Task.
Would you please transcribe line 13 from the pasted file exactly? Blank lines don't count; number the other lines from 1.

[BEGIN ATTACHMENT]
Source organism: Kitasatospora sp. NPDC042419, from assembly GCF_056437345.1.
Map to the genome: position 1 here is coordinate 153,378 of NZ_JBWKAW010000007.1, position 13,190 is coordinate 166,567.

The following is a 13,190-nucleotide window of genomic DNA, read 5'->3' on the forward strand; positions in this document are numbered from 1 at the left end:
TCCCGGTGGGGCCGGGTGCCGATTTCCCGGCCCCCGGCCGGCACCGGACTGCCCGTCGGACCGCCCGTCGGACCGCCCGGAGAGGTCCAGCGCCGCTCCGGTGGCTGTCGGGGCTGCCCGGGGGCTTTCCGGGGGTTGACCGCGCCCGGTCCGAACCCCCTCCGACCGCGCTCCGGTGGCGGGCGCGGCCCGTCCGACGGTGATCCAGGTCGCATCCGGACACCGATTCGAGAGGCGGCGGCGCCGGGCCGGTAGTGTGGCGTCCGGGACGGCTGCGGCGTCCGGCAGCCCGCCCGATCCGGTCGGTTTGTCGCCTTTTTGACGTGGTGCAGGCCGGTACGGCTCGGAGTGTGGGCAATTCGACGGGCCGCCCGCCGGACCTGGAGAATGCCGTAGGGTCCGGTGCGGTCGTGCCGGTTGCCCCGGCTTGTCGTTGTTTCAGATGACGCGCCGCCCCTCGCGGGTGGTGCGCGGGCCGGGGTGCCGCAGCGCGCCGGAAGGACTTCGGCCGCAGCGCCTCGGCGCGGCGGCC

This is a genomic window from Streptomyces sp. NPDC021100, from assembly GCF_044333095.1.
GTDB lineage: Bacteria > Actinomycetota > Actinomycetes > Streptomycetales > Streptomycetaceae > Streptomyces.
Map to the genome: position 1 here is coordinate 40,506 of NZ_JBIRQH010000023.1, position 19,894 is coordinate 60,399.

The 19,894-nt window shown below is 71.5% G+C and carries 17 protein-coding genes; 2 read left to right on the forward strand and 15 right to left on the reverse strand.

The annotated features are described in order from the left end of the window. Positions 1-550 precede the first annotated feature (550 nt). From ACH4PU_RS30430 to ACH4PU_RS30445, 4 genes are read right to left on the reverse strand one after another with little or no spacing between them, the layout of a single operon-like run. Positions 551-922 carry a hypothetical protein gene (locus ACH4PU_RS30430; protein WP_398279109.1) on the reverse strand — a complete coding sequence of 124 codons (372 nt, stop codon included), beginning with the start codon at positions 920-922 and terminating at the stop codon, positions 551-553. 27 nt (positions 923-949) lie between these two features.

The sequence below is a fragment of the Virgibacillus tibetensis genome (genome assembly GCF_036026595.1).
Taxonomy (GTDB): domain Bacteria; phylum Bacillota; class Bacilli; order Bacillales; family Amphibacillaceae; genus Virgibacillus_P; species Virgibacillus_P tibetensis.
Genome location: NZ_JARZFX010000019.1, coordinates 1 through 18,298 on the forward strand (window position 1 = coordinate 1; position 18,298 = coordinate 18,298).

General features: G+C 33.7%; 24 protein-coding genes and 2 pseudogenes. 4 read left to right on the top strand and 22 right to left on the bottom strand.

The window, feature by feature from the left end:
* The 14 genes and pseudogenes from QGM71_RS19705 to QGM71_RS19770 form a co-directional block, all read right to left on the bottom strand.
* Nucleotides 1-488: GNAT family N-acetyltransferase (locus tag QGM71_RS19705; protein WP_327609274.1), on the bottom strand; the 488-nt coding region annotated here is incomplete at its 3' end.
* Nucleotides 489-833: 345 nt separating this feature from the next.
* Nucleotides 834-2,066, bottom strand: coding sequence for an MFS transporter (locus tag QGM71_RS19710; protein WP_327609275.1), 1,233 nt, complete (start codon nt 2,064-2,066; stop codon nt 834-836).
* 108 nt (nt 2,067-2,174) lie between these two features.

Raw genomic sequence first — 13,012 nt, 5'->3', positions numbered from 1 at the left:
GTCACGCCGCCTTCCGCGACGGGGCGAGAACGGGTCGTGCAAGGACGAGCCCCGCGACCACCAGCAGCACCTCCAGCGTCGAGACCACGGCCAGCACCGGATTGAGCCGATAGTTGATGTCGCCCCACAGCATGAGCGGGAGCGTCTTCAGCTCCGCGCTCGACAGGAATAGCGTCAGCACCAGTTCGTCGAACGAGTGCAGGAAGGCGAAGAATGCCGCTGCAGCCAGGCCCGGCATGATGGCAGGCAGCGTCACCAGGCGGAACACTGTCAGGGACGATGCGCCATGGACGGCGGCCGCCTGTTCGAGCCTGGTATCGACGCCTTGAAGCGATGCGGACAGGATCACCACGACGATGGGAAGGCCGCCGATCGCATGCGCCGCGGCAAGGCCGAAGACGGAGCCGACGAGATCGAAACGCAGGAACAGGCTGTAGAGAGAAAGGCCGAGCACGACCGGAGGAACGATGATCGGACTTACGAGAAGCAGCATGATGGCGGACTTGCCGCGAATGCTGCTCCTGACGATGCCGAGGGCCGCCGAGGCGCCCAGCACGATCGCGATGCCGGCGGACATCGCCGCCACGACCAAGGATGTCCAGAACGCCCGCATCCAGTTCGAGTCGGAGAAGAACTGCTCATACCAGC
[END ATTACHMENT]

General features: G+C 33.7%; 24 protein-coding genes and 2 pseudogenes. 4 read left to right on the top strand and 22 right to left on the bottom strand.